The 27 Club

I don’t know why I keep thinking about the recent death of young singer Amy Winehouse. I definitely was not surprised, nor dare I say were countless other people, by her death.  But, it doesn’t make it any less sad.  She was only 27 years old, and no matter who you are, I think it’s hard not to feel sad one someone leaves this earth so young, regardless of the circumstance.

Adding to the intrigue with this artistic soul are the eerie number of other famous names in music representative of this so called 27 Club:  Jim Morrison, Janis Joplin, Jimmy Hendrix and Kurt Cobain are the most recognized of the crew.  How striking that all of these folks definitely left a solid impression behind their deaths in terms of their music.  They all showed talent rare enough for them to be recognized even still, years after their early demise.

Drinking, drugs and rock and roll have gone together hand in hand since it’s been around. The riches, fame and stardom make it all too easy for those in the entertainment world to tap into a constant high, that if they are not careful will unplug them permanently from the world in which they live. For as common as it is to hear of an untimely death in the entertainment industry, it also never ceases to amaze me that some of the notable figures in the land of entertainment aren’t dead yet.  Keith Richards pops right into my head off the bat.  For as much hard partying as this guy did over the years, I’m amazed that he or some of the older hard partying rockers out there have not been found curled up in a ball from some drug or alcohol related malady.

One of the recurrent themes surrounding Amy Winehouse’s death is that she more than likely was manic. Even though she was often seen trashed and definitely not hinting of long stretches of sobriety, she herself even said at one point that she’s not a drunk, she’s depressed, and that’s how she self medicates.  How sad.  It just goes to show you how little we still do for folks that have issues with mental illness.  Look at another one of the latest guys in the media spotlight recently, Charlie Sheen.  There’s not many people that wouldn’t admit that this guy is a serious nut job.  I’ve heard speculation that he too is manic and tries to self manage this depression with alcohol and drugs, obviously pretty unsuccessfully as the pattern of his life shows many low, low points.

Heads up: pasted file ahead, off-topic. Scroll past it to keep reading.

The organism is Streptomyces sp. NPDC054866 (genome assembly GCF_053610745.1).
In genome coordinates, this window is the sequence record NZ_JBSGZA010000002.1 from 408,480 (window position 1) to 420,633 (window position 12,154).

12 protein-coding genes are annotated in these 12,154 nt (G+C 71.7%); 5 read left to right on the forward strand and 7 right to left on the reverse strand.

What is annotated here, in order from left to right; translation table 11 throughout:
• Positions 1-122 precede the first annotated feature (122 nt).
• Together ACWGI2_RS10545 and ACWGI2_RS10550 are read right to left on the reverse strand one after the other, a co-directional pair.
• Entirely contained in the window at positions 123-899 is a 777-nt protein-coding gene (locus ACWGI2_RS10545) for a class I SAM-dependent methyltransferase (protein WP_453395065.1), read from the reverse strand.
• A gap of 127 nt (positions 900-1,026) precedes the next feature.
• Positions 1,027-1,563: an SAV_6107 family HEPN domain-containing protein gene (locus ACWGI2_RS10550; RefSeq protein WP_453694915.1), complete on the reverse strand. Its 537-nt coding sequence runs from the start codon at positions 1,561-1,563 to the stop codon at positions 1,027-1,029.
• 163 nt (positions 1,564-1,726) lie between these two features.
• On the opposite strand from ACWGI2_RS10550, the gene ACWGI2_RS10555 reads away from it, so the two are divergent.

Why hasn’t there been much progess in the treatment of mental illness?  I still know personally of cases where shock treatment is still used to bring people with depression into some sort of livable state.  I have to imagine even though it may pull them out of their depression, I find it hard to believe that a treatment so intense would leave them as the same person that they were before, and not leave some serious damage along the way.

I hear repeatedly that drug treatment options for mental instability cause unfavorable side effects, and those suffering with illness often opt not to take the drugs that may help them.  I can’t say that I blame them in a lot of ways because one of the things that is often affected is their creativity, often brilliant creativity, that is often suppressed.  You have to wonder why there is not more focus on finding better treatments.  Is there too much of a stigma attached to mental illness, or is the brain just too complex a machine for us mere mortals to adequately tap into and treat? You would think enough of us are imbalanced enough that it would be a goldmine for pharmaceutical companies if there were drugs that actually made a real difference and didn’t take away what makes us so unique.

So, it is another sad day for the entertainment world that an expressive soul was not able to walk the fragile line to keep her in the world of the living. Perhaps it might be a spark for some brilliant soul to provide a real world solution for people that suffer with depression.  Amy I feel for ya and hope you are in a more peaceful place.

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